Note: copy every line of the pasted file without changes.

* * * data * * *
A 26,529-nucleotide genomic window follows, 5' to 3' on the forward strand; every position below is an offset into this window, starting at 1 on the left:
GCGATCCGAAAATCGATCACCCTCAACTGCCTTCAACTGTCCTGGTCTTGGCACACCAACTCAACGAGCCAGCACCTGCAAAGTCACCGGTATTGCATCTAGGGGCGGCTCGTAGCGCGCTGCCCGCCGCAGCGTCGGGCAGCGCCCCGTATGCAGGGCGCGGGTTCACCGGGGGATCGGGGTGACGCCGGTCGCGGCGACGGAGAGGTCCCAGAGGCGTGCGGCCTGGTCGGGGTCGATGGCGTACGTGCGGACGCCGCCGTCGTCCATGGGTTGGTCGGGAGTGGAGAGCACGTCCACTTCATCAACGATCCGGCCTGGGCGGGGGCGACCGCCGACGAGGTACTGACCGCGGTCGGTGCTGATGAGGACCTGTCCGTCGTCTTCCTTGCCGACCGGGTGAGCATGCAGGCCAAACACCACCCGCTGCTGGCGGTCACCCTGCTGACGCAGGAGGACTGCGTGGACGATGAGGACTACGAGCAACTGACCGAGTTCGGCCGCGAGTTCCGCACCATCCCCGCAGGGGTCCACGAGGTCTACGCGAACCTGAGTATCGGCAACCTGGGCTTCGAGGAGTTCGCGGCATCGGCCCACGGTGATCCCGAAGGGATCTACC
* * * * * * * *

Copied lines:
A 26,529-nucleotide genomic window follows, 5' to 3' on the forward strand; every position below is an offset into this window, starting at 1 on the left:
GCGATCCGAAAATCGATCACCCTCAACTGCCTTCAACTGTCCTGGTCTTGGCACACCAACTCAACGAGCCAGCACCTGCAAAGTCACCGGTATTGCATCTAGGGGCGGCTCGTAGCGCGCTGCCCGCCGCAGCGTCGGGCAGCGCCCCGTATGCAGGGCGCGGGTTCACCGGGGGATCGGGGTGACGCCGGTCGCGGCGACGGAGAGGTCCCAGAGGCGTGCGGCCTGGTCGGGGTCGATGGCGTACGTGCGGACGCCGCCGTCGTCCATGGGTTGGTCGGGAGTGGAGAGCACGTCCACTTCATCAACGATCCGGCCTGGGCGGGGGCGACCGCCGACGAGGTACTGACCGCGGTCGGTGCTGATGAGGACCTGTCCGTCGTCTTCCTTGCCGACCGGGTGAGCATGCAGGCCAAACACCACCCGCTGCTGGCGGTCACCCTGCTGACGCAGGAGGACTGCGTGGACGATGAGGACTACGAGCAACTGACCGAGTTCGGCCGCGAGTTCCGCACCATCCCCGCAGGGGTCCACGAGGTCTACGCGAACCTGAGTATCGGCAACCTGGGCTTCGAGGAGTTCGCGGCATCGGCCCACGGTGATCCCGAAGGGATCTACC